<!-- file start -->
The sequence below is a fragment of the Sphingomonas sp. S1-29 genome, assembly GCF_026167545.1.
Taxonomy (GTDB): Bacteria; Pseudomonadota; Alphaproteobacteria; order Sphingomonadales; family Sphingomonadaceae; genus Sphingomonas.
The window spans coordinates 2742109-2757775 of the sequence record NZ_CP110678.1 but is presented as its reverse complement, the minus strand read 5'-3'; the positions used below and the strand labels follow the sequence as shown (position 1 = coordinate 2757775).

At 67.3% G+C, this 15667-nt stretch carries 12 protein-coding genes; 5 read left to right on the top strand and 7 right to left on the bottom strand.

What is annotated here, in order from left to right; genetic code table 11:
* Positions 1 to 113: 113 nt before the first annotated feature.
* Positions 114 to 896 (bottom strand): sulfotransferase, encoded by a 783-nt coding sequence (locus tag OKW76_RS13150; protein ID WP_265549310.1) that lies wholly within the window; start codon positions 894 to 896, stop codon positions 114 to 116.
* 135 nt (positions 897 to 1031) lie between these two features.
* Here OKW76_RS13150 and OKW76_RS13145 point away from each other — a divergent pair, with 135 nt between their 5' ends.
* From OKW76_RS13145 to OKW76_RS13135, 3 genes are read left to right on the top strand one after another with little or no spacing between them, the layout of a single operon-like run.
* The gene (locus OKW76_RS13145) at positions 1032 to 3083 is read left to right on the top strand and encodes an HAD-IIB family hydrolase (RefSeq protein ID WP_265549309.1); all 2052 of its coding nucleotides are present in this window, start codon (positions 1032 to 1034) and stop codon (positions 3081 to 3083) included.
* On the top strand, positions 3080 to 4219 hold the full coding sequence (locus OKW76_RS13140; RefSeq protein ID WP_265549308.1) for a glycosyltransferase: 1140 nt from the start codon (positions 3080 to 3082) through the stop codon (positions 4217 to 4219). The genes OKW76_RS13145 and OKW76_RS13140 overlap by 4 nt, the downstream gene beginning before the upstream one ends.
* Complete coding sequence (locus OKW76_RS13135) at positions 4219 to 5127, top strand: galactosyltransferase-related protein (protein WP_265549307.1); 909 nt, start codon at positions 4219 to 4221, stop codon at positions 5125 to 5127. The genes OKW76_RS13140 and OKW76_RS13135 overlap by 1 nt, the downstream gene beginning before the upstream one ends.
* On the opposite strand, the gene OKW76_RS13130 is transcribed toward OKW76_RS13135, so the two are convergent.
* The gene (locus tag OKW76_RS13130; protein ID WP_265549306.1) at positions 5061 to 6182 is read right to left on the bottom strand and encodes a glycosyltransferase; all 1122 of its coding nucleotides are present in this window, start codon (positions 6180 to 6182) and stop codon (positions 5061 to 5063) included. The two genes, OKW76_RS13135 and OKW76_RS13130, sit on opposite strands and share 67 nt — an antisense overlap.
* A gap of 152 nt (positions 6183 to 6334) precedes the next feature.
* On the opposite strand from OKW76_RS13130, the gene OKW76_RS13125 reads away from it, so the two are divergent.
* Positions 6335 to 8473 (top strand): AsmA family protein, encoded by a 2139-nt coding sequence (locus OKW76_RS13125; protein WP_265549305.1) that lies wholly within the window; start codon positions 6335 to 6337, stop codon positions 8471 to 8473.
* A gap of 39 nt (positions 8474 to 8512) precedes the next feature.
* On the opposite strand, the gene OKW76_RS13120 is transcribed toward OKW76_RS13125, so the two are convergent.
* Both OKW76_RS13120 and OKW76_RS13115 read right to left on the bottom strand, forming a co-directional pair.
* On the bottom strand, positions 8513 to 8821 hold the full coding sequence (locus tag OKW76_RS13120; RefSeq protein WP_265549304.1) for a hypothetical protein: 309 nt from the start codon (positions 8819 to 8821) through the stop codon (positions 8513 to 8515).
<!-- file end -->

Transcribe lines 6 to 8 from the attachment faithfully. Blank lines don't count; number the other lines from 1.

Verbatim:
* Positions 1 to 113: 113 nt before the first annotated feature.
* Positions 114 to 896 (bottom strand): sulfotransferase, encoded by a 783-nt coding sequence (locus tag OKW76_RS13150; protein ID WP_265549310.1) that lies wholly within the window; start codon positions 894 to 896, stop codon positions 114 to 116.
* 135 nt (positions 897 to 1031) lie between these two features.